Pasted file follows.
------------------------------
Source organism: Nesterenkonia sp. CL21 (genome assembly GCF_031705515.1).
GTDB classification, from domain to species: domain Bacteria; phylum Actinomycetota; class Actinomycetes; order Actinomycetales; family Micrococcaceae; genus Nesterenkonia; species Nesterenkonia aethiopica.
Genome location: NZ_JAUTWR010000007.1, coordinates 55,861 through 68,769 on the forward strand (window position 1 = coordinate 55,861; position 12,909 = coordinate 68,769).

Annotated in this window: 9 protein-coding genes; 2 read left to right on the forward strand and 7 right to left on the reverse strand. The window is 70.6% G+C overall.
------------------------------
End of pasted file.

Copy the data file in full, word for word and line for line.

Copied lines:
Source organism: Nesterenkonia sp. CL21 (genome assembly GCF_031705515.1).
GTDB classification, from domain to species: domain Bacteria; phylum Actinomycetota; class Actinomycetes; order Actinomycetales; family Micrococcaceae; genus Nesterenkonia; species Nesterenkonia aethiopica.
Genome location: NZ_JAUTWR010000007.1, coordinates 55,861 through 68,769 on the forward strand (window position 1 = coordinate 55,861; position 12,909 = coordinate 68,769).

Annotated in this window: 9 protein-coding genes; 2 read left to right on the forward strand and 7 right to left on the reverse strand. The window is 70.6% G+C overall.